What is beauty? Who defines it? How has it evolved? These are a few of the many questions “Beauty Culture” explores in the latest exhibit at the Annenberg Space for Photography.
Running through Nov. 27, “Beauty Culture” proves the furthest thing from superficial. With a subject matter as broad as beauty, the show could have easily faltered; “Beauty Culture,” however , proves to be thought provoking and innovative with its interesting subject matter, the complexity of its intimate look into the definition of beauty and audience interactivity.
Many of the images are particularly shocking. When one thinks of beauty, the end result tends to come to mind, but there’s an entire process that is often overlooked.
“Beauty Culture” explores this process, bringing a new understanding to the efforts to feel beautiful or meet what others perceive beauty to be. Specifically, the show features a bountiful amount of images of facemasks, electric treatments, hair curlers and botox — just to name a few.
The exhibit upstages itself with something even more terrifying — toddlers in tiaras. Susan Anderson’s portrait of a four-year-old pageant queen, completely made-up with glittery pink ruffles, wildly curly hair that likely required enough hairspray to be a major contributing factor to global warming and of course more makeup than any average girl would wear in her lifetime, truly makes a statement. It forces the viewer to contemplate the ridiculously high standards of beauty and how these in turn have affected our youth.
Leonard Nimoy’s “Full Body Project” is a head turner as well. He juxtaposes two images with the exact same composition and similar subjects, but there’s a catch — the subjects on the left are supermodels such as Naomi Campbell and Cindi Crawford, while the subjects on the right look similar to the models but are instead full-figured.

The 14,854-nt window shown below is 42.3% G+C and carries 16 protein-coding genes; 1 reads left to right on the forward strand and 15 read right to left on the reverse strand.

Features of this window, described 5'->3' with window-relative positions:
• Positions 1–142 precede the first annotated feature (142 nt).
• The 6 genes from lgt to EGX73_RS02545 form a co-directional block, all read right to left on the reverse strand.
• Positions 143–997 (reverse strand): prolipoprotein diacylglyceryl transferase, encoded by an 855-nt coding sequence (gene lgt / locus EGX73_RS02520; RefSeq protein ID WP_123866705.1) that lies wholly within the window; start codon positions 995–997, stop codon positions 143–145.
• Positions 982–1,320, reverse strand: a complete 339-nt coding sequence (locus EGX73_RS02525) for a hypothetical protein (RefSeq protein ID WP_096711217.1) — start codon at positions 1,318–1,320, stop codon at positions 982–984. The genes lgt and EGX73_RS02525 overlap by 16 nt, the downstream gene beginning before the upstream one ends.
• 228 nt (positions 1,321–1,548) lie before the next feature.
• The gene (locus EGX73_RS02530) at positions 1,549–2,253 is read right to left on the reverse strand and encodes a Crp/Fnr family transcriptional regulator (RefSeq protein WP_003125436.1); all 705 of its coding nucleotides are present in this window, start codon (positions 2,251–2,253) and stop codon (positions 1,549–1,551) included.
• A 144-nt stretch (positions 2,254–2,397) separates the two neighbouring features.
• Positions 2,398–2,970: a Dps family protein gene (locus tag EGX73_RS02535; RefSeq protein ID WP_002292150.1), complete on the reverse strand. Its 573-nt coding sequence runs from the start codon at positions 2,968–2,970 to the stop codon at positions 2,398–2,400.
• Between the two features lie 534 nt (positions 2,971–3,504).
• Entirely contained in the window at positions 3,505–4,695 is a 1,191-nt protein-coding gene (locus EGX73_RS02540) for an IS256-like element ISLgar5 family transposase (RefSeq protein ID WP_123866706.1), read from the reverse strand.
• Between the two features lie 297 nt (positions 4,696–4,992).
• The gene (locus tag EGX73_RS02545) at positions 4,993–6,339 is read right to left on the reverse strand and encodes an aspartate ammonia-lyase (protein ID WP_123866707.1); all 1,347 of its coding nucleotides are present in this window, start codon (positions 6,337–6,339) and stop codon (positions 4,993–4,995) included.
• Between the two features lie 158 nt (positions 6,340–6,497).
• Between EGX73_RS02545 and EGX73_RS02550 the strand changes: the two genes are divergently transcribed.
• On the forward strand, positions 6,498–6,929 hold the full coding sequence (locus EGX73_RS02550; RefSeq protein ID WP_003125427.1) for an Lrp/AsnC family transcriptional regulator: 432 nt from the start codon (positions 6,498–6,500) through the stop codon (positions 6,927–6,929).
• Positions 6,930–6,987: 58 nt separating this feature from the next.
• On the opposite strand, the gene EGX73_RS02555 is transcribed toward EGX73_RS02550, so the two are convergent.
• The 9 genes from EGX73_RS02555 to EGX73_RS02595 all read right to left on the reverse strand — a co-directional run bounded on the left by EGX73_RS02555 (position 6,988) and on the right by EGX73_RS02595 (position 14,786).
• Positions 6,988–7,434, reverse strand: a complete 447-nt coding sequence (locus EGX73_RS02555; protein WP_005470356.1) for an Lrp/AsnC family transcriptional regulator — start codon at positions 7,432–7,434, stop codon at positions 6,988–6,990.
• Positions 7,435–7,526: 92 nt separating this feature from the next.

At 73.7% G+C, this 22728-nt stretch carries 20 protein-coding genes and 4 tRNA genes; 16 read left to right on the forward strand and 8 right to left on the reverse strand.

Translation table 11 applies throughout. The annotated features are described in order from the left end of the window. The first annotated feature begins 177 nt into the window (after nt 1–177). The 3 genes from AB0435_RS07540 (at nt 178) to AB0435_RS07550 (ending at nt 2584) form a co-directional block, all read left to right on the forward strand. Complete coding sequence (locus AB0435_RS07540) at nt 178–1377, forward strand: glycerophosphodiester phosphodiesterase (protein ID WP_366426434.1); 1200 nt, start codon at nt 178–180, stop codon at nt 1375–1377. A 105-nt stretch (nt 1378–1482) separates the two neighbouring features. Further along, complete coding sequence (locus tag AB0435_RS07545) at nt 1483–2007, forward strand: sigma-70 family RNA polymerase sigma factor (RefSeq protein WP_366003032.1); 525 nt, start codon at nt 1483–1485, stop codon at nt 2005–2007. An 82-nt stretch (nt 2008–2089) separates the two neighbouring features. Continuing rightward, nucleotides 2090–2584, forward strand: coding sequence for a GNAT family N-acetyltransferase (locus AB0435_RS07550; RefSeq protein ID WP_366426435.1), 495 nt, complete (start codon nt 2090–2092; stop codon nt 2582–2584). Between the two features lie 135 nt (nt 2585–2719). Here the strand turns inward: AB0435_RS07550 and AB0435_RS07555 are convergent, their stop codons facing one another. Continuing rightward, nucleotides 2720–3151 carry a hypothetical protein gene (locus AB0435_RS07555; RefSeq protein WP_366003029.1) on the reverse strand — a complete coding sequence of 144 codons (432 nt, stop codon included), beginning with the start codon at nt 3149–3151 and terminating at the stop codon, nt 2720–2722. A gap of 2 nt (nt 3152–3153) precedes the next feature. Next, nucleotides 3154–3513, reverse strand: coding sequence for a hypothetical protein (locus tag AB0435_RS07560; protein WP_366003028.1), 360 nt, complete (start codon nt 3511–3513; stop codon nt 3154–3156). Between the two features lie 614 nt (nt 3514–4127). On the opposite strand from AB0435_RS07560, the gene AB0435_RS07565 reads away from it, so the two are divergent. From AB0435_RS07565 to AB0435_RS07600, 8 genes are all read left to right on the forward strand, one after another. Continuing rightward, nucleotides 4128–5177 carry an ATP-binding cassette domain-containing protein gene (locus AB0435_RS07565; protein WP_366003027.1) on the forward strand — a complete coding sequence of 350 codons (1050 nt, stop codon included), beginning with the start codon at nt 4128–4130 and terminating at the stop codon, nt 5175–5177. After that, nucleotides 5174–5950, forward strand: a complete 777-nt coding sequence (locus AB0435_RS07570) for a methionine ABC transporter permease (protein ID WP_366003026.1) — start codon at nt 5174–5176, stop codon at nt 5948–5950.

It’s one thing to see magazines with plus-size models, but to directly compare them with supermodels forces the viewer to question why one is considered far superior to the other, and in turn challenges the superficiality of American values.
“Beauty Culture” continues with juxtapositions by comparing old ideals of beauty to more contemporary standards. This transition was demonstrated in the “Dreams on Paper: The Pinup Girl” portion of the exhibit in which the iconic poster of Farah Fawcett, in her classic red bathing suit matched against the infamous burlesque dancer, Dita Von Teese, posing almost entirely nude.
The exhibit dedicates itself to one iconic beauty in particular, giving her an entire section all to herself. You probably guessed it — “The Marilyn Syndrome.” Plastered on the wall are Gloria Steinhem’s exquisitely accurate words: “The woman who died too soon became the woman who will not die,” emphasizing the long-lasting effects certain beauties can have.
This segment features a collection of photos of both the idol herself and imitations from Lindsay Lohan to Anna Nicole Smith. “The Marilyn Syndrome” proposes that even though our ideals of beauty are constantly changing, some perceptions remain the same.
The exhibit includes a thirty minute documentary with commentary from Crystal Renn, a model who has seen both the plus-size and dangerously thin sides of the business, senior citizen beauty pageant queens, female body builders and many more to offer examples of beauty from all walks of life.
There’s also an interactive, touch-screen table where viewers can select and enlarge images from the likes of Tyen’s Dior Beauty campaigns, which are exquisitely enhanced by CGI, intriguing viewers with its detailed artistry and futuristic take on what it is to be beautiful.
If beauty is in the eye of the beholder, then why would these various beauty treatments and ridiculous standards exist in the first place?
“Beauty Culture” brings to light to an issue we all know exists but passively accept, forcing the viewer to pause and take an in-depth look at an important issue our society grapples with.